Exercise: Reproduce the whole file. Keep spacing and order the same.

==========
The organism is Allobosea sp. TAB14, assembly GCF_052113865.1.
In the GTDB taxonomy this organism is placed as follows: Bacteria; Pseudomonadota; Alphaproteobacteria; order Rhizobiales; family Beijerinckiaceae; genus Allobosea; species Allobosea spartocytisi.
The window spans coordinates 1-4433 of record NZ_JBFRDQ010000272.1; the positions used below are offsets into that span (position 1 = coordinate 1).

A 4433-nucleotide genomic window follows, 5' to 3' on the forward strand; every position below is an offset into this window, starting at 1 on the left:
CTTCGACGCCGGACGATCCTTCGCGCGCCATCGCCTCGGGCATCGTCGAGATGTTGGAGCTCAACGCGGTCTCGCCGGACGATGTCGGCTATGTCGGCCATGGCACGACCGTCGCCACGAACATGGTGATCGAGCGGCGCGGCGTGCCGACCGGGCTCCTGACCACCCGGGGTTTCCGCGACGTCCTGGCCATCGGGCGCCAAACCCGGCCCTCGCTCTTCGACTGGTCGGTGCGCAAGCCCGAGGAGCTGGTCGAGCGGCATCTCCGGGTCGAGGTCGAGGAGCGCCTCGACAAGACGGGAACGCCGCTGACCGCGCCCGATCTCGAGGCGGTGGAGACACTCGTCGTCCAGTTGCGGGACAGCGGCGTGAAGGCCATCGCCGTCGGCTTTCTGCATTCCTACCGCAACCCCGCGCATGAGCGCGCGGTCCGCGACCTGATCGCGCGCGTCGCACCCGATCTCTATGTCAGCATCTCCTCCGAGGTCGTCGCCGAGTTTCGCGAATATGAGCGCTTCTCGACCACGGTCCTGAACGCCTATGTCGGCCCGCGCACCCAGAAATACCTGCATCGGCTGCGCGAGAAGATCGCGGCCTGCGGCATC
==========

The organism is Allobosea sp. TAB14, assembly GCF_052113865.1.
In the GTDB taxonomy this organism is placed as follows: Bacteria; Pseudomonadota; Alphaproteobacteria; order Rhizobiales; family Beijerinckiaceae; genus Allobosea; species Allobosea spartocytisi.
The window spans coordinates 1-4433 of record NZ_JBFRDQ010000272.1; the positions used below are offsets into that span (position 1 = coordinate 1).

A 4433-nucleotide genomic window follows, 5' to 3' on the forward strand; every position below is an offset into this window, starting at 1 on the left:
CTTCGACGCCGGACGATCCTTCGCGCGCCATCGCCTCGGGCATCGTCGAGATGTTGGAGCTCAACGCGGTCTCGCCGGACGATGTCGGCTATGTCGGCCATGGCACGACCGTCGCCACGAACATGGTGATCGAGCGGCGCGGCGTGCCGACCGGGCTCCTGACCACCCGGGGTTTCCGCGACGTCCTGGCCATCGGGCGCCAAACCCGGCCCTCGCTCTTCGACTGGTCGGTGCGCAAGCCCGAGGAGCTGGTCGAGCGGCATCTCCGGGTCGAGGTCGAGGAGCGCCTCGACAAGACGGGAACGCCGCTGACCGCGCCCGATCTCGAGGCGGTGGAGACACTCGTCGTCCAGTTGCGGGACAGCGGCGTGAAGGCCATCGCCGTCGGCTTTCTGCATTCCTACCGCAACCCCGCGCATGAGCGCGCGGTCCGCGACCTGATCGCGCGCGTCGCACCCGATCTCTATGTCAGCATCTCCTCCGAGGTCGTCGCCGAGTTTCGCGAATATGAGCGCTTCTCGACCACGGTCCTGAACGCCTATGTCGGCCCGCGCACCCAGAAATACCTGCATCGGCTGCGCGAGAAGATCGCGGCCTGCGGCATC